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Former Congressman Dr. Phil Gingrey provides public policy and government relations counsel to clients on a variety of issues. Here at Phil on the Hill, Phil draws upon his long career in public service to provide perspective and context on policy topics such as health care, the federal budget, annual appropriations, regulatory reform, and life sciences.

Excise Tax on Universities Bad for Health Care Research

Wednesday, December 06, 2017

The House passed its tax overhaul bill in November on a party-line vote and the Senate recently passed its version. As a Republican, I hope a final tax bill will be sent to the president’s desk for signing soon. We need a simpler, fairer tax system that rewards investment in job-creating businesses over loopholes. 

Officially titled the Tax Cuts and Jobs Act of 2017, the bill has set off a predictable firestorm of claims about singling out and unfair treatment. One part of the tax bill truly does stand out as unnecessary and potentially damaging to the long-term interests of our country.

Under the bill, the federal government would begin assessing a 1.4 percent excise tax on the investment earnings from about 70 universities with the largest endowments. On the surface, I can see why this seems like a popular move. 

There is no denying that universities control more money than a lot of big hedge funds. Harvard has long held the title of “biggest endowment,” with just over $37 billion. Institutions like Yale and Stanford come next, with endowments of over $25 billion each. These schools have become major players in finance, real estate and other sectors, and it is easy to see why the government wants its share.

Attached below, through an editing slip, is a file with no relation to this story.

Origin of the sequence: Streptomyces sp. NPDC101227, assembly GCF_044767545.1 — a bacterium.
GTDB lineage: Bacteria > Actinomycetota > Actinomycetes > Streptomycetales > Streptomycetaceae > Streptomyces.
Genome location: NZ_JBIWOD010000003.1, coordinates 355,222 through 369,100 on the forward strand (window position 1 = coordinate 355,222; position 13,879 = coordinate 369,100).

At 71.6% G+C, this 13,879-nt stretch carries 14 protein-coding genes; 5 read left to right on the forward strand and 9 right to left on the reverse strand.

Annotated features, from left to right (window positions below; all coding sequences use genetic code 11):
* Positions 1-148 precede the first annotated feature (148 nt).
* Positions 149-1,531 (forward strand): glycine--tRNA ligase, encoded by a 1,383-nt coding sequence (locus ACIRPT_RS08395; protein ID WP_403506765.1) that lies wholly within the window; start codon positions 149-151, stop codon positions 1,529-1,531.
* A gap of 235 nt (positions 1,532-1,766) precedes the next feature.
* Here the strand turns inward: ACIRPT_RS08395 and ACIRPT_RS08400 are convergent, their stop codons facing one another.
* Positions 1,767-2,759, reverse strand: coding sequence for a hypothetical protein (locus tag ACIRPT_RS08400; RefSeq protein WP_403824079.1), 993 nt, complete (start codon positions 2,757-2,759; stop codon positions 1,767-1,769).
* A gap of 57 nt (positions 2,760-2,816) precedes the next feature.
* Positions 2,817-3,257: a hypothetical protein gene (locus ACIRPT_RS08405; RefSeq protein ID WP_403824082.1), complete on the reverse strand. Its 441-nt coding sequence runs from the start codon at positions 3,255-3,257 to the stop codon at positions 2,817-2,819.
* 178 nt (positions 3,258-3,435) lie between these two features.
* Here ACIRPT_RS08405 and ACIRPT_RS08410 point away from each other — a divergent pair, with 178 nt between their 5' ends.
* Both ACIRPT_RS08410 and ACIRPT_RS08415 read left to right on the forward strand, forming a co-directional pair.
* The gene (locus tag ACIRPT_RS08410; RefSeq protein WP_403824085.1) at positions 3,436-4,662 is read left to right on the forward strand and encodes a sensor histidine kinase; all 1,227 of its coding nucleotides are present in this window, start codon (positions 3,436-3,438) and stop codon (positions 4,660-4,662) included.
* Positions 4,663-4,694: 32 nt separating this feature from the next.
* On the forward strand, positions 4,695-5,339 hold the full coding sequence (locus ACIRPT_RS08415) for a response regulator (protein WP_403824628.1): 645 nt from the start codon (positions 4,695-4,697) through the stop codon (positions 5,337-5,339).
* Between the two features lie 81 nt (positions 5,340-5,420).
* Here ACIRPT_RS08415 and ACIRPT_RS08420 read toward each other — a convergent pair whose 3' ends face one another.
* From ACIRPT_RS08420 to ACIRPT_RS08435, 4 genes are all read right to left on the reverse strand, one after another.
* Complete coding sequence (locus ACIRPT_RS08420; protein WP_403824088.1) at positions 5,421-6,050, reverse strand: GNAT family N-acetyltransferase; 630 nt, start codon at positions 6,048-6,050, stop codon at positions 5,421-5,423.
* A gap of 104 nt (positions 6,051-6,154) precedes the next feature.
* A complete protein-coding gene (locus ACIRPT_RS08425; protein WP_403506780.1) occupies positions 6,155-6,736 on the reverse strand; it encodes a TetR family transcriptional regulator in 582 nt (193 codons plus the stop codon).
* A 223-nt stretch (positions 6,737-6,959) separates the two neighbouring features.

But this move is a short-sighted cash grab that will ultimately stifle innovation and harm students. 

Much of the leading-edge medical research has come out of America’s biggest and best universities, from novel chemotherapies to effective HIV “cocktail” treatments to many modern vaccines. When a major university funds dozens of medical labs, centers and organizations dedicated to life-saving research on diseases ranging from cancer to Ebola, it is easy to see how this proposal could become a tax on human health. 

It is also a bad idea for another reason. Tuition costs have skyrocketed in recent years, and universities are not exempt from blame in that regard. However, when these costs show no sign of abating, endowments provide an invaluable way to help low-income students attend college.

For instance, many of the nation’s top colleges practice what is called “need-blind” admission. Large endowments allow schools to ignore the financial backgrounds of applicants and focus on merit while remaining confident that tuition costs will be met. In real terms, this means that over 60 percent of students at Princeton receive financial assistance. At Harvard, one in five students have their tuition paid out of the endowment. 

These vulnerable, often first-generation, college students will be the first ones harmed by the new excise tax. It will not be the wealthy students who suffer or even the ones relying on large student loans, but rather these low-income students who rely on the money that those endowments earn every year just to attend. 

This is a case where the reward is not worth the cost. Is endangering America’s best universities worth raising about $3 billion over the next 10 years? Even The National Review thinks it’s a bad idea.

This is not to say that universities should be totally left out of the tax bill — should skyboxes in college stadiums be tax-exempt? However, Congress should think carefully about the cost to innovation and vulnerable students before moving ahead with the excise tax. It should become obvious that this is one part of the tax plan that must go.